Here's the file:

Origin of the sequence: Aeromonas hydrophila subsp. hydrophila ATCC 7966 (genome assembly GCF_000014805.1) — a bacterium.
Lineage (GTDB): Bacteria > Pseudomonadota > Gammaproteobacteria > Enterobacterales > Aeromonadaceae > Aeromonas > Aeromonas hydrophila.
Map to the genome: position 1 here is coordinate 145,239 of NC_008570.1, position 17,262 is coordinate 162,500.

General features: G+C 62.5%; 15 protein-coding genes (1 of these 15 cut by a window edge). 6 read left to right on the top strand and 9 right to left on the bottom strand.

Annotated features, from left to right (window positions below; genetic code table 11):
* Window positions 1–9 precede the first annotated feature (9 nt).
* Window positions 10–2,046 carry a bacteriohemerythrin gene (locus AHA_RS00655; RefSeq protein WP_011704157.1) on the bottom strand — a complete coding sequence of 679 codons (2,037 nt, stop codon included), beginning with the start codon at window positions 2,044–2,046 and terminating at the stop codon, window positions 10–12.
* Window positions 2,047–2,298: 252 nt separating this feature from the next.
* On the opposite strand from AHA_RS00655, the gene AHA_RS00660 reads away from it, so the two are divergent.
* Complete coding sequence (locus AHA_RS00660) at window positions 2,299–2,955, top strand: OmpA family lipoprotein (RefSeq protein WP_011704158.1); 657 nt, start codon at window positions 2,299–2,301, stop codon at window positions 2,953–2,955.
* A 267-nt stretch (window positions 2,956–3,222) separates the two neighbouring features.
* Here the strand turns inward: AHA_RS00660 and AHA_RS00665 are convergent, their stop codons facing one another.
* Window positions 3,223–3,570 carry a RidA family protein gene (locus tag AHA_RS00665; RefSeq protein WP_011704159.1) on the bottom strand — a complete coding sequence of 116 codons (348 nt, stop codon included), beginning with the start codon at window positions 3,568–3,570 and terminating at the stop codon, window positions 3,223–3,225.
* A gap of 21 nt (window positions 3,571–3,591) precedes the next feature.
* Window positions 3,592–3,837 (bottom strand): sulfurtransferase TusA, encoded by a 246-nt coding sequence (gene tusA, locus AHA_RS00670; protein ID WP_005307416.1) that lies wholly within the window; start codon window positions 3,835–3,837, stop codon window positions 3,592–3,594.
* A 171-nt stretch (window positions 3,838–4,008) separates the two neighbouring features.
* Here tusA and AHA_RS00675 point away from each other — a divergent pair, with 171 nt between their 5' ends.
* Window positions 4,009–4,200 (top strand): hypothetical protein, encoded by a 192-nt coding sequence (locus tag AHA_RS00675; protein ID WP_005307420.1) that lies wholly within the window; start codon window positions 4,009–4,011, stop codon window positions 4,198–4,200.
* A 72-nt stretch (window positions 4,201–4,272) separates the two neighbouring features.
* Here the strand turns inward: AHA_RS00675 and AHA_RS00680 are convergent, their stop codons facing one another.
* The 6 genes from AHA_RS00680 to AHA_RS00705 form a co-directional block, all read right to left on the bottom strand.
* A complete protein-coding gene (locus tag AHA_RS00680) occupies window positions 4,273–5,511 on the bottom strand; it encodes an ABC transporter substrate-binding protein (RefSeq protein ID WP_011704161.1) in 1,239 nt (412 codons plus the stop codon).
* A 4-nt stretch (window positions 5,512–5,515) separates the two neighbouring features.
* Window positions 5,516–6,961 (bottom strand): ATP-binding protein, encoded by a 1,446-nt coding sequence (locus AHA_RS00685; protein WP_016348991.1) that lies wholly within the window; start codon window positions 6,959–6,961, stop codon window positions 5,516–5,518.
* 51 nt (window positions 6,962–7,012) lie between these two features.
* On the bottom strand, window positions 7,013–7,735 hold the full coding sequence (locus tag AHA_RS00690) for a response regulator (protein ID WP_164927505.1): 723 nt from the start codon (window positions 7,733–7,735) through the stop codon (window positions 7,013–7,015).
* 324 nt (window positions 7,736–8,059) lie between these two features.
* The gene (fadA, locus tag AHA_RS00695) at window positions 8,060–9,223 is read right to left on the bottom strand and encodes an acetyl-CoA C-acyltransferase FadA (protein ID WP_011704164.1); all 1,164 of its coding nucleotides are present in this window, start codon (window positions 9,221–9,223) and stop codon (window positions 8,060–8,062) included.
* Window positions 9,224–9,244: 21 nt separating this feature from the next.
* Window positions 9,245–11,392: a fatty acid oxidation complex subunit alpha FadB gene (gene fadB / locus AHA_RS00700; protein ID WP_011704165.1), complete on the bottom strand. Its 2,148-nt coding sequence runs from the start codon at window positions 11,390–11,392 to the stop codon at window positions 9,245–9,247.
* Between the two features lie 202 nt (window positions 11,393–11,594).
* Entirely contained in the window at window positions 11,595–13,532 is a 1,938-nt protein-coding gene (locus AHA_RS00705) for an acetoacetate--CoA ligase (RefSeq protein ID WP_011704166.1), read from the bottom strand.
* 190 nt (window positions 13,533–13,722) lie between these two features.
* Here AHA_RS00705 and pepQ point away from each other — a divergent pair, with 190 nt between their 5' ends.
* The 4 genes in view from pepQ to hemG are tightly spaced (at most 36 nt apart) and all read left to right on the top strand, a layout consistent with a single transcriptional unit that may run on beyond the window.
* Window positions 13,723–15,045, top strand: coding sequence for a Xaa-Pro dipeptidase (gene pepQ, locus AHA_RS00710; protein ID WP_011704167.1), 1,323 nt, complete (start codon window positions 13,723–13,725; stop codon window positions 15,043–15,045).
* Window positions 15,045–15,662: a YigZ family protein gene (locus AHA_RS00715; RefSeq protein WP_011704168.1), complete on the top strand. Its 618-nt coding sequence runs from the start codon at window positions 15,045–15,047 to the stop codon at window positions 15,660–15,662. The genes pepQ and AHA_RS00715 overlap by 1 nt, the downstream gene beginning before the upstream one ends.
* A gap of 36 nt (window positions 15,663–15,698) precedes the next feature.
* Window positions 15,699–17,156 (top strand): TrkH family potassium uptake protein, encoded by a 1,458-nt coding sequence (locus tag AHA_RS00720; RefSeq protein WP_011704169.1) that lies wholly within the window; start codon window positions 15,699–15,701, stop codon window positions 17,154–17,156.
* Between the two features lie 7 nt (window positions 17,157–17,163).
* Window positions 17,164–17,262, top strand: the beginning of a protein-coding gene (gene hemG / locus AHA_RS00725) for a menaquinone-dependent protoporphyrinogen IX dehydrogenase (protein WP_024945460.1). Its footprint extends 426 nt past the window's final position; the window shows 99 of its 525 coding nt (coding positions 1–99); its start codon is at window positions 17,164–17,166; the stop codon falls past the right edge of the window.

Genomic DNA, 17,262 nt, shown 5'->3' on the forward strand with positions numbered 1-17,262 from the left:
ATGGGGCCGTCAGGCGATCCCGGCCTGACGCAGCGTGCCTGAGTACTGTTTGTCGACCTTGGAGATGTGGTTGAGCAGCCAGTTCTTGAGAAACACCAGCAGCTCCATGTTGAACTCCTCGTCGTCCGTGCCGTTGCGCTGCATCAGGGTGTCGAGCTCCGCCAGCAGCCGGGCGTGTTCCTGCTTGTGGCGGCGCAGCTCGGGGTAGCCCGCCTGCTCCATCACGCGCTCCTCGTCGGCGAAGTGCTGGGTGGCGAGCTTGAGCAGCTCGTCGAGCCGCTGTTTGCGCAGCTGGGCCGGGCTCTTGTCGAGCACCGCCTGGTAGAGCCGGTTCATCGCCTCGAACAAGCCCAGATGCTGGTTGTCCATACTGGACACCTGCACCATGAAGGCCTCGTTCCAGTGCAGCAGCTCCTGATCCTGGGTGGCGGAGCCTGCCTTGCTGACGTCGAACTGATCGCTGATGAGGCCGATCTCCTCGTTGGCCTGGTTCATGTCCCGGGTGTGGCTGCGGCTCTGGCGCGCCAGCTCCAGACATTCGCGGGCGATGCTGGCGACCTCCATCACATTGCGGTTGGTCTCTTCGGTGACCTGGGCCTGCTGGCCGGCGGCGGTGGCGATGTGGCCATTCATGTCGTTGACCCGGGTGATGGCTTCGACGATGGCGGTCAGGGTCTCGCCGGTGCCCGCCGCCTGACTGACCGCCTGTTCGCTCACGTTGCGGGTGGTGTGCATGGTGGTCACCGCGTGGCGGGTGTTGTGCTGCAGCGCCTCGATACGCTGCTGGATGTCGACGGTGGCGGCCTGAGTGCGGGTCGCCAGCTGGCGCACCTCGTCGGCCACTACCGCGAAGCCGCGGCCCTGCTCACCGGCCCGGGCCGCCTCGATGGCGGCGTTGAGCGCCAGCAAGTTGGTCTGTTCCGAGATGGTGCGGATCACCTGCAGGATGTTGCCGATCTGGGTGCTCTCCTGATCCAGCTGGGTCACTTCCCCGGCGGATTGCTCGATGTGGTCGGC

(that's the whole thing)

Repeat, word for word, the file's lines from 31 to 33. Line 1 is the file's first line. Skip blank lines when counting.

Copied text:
* Between the two features lie 202 nt (window positions 11,393–11,594).
* Entirely contained in the window at window positions 11,595–13,532 is a 1,938-nt protein-coding gene (locus AHA_RS00705) for an acetoacetate--CoA ligase (RefSeq protein ID WP_011704166.1), read from the bottom strand.
* 190 nt (window positions 13,533–13,722) lie between these two features.